You get the idea. Now post your ideas. And more importantly, go memorize some Scripture.
A cord of three strands is not quickly broken. (Ecclesiastes 4:12)
Convinced that growth happens through close, long-term, Christ-centered relationships, we have added into our leadership environment micro-groups of 3 that meet weekly to encourage, pray for and challenge each other to stay white hot for the Gospel. We call these micro-groups “prayer cords” or “triads”. We operate them in our pastoral team and among our location leaders at New Life Lakeview & Lincoln Park.
When we meet in our triads/prayer cords, we spend some time sharing about our lives and we also ask each other questions like:
- What are you doing right now that is keeping your heart near to God?
- How are you doing in keeping your sexual desires only for your wife?
- When was your last date? When is your next date?
- Are you keeping boundaries on your ministry work so that you have time given to your family?
- Are you shutting off the blackberry and engaging with your kids?
- What Scripture will you be spending time in next week?
And then we pray for each other. Its a simple and powerful formula for growing together.
It was great this past week to have the men in my men’s fraternity group initiate this same kind of group with each other without being prompted by me. Intuitively, they realize that 3 are stronger than one. They want to grow together.
Here’s the thing: anyone with a little initiative, desire and courage to be possibly told “no thanks”, can form a micro-group like this. In my experience one person tends to initiate but everyone benefits and everyone grows.
All a micro-group needs to start and be sustained is:
- 3 willing and available members (men with men, women with women)
- consistent time together (ideal: weekly)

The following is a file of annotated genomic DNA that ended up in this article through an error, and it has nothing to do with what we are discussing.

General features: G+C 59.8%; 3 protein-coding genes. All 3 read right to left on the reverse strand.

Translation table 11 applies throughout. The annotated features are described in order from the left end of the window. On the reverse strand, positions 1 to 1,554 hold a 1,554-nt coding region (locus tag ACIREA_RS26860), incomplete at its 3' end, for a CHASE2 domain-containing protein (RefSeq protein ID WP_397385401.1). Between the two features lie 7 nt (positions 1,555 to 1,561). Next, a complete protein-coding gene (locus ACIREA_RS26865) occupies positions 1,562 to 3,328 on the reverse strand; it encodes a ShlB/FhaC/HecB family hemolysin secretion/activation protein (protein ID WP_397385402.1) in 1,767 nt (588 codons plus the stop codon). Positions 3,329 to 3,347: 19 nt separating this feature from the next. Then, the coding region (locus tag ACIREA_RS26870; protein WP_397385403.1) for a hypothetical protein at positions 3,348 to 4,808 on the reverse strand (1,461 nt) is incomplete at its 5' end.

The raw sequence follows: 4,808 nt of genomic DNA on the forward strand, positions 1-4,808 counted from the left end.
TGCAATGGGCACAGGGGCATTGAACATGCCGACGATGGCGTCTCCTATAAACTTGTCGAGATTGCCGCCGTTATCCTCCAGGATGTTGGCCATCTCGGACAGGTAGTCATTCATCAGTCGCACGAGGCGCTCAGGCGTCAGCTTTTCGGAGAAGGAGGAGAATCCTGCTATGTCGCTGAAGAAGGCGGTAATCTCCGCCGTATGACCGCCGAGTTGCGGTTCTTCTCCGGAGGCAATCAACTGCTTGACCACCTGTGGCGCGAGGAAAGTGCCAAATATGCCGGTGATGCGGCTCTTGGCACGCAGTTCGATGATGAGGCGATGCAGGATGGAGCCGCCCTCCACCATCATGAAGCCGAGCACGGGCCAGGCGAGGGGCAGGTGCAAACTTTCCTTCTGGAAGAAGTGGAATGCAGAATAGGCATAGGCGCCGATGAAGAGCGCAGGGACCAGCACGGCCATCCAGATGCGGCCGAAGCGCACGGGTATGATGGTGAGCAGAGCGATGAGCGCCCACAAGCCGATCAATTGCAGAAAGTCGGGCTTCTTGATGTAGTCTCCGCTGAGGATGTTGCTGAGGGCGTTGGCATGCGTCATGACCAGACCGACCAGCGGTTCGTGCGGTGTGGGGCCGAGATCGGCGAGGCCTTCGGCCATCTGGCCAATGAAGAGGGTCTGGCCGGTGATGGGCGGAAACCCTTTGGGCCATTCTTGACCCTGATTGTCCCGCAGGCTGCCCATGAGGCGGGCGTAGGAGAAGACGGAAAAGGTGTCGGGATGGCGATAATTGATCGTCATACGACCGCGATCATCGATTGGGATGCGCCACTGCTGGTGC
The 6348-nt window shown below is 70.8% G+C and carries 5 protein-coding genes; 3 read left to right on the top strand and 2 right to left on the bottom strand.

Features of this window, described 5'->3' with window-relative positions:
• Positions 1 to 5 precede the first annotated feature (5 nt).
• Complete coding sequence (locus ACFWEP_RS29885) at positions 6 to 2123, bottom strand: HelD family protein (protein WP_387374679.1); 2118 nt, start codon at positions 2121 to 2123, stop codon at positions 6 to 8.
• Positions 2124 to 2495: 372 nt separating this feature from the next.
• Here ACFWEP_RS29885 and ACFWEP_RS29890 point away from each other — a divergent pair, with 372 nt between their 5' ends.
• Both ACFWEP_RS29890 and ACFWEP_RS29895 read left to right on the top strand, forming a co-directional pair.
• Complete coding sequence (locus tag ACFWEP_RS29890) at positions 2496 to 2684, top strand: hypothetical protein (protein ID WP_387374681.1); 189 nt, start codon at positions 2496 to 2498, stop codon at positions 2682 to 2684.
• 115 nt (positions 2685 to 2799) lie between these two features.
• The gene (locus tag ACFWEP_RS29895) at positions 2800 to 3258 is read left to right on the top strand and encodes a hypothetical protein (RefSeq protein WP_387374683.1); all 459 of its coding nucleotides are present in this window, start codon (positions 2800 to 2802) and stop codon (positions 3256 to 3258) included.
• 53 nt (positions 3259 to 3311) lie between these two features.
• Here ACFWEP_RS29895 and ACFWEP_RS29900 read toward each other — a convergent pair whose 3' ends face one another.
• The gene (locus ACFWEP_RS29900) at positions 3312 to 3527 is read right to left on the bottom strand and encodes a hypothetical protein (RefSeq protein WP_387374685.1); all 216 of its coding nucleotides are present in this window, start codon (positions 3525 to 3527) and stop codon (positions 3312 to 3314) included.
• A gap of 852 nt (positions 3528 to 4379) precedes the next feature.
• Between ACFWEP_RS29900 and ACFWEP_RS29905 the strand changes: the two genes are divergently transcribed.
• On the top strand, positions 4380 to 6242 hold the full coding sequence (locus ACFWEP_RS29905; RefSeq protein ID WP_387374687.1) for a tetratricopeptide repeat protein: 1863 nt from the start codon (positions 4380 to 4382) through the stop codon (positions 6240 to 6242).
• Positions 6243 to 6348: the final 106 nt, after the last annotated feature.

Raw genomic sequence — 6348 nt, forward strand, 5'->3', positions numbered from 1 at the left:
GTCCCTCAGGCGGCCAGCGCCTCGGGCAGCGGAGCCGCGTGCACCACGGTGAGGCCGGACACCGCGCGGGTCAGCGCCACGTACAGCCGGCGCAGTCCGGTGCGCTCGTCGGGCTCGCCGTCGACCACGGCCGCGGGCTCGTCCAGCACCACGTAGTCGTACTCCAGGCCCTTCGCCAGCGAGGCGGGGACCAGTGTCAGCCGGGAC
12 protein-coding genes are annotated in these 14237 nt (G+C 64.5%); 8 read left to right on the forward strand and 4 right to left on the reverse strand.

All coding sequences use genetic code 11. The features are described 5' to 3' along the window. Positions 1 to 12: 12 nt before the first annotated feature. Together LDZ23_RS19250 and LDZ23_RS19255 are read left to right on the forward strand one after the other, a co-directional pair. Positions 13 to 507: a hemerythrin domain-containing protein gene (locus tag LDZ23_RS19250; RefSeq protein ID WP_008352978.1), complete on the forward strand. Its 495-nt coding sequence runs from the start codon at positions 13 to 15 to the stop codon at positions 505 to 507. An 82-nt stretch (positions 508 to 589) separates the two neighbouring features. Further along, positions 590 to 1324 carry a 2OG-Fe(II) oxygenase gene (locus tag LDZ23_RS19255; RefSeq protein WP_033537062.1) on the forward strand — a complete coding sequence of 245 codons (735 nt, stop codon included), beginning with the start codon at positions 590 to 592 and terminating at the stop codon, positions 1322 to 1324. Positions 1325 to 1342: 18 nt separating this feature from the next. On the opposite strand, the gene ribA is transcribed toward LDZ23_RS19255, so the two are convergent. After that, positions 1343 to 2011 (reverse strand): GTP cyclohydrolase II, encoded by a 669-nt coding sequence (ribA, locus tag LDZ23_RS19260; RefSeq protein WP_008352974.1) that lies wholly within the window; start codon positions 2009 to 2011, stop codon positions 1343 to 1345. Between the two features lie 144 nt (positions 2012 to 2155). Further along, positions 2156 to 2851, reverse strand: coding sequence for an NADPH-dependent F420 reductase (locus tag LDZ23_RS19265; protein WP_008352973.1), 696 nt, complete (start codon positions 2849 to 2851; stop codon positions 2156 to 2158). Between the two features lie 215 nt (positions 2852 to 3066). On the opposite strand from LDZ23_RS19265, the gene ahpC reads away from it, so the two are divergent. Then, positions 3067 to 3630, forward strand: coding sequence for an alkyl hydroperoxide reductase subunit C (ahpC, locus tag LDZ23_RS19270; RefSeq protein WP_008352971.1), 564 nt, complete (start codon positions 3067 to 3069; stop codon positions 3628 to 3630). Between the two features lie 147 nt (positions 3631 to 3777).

- a growth/grace/Gospel focus
I’m a part of two of these micro-groups. I guess I need growth help that much. Are you a part of a micro-group like this? What are your best practices? Please share.
Here is a pdf copy of my notes from this morning’s message.
Dallas Willard, in his book The Great Omission, repeatedly points to bible memorization as the most important spiritual discipline a follower of Jesus can engage in. His words have motivated me to climb a mountain in memorization. With my son as my coach, I have begun memorizing the Sermon on the Mount (Matthew 5-7). It has really put a log on the gospel fire in my heart.
Here are some reasons why I think memorizing the Bible is so powerful:
- It passively supplies biblical language to your prayers.
- It causes many life situations to bring specific Scripture to your mind.
- It empowers the Holy Spirit to nudge you back toward Jesus.
- It excites your heart–you know that you have locked up treasure when you can repeat Scripture without a Bible.
- It gives you a tangible spiritual reality when so many spiritual realities are intangible.
- It brings joy, all by itself.
- It treasures what God treasures–His words to people.
- It breeds faith and courage.
- It follows you (even when you aren’t feeling up for following Jesus.)
Here are some reasons why I believe we don’t memorize the Bible:
- No one challenges us to.
- It seems like it will be too hard.
- We’re not sure it’s any more valuable than merely reading the Bible.
- We’ve believed lies about what our memory is capable of and so we give excuses: “I’m too old”, “I’m not a good rememberizer”, “I don’t have time to memorize things”.
- We lack tools or methods that would help us.
- We’re apathetic or at least haphazard in our commitment to spiritual growth.
- We’re pretty content with far less than God’s best.
- We’re intimidated by the scope of the whole Bible so we fail to take a small first step in memorizing it.
So please, let me give you this simple, bite-sized challenge:
- read a chapter of the bible today
- pick one verse from your reading
- write it down on a piece of paper
- put it in your pocket
- memorize it before you go to bed tonight
(And no, John 11:35 does not qualify for this exercise.)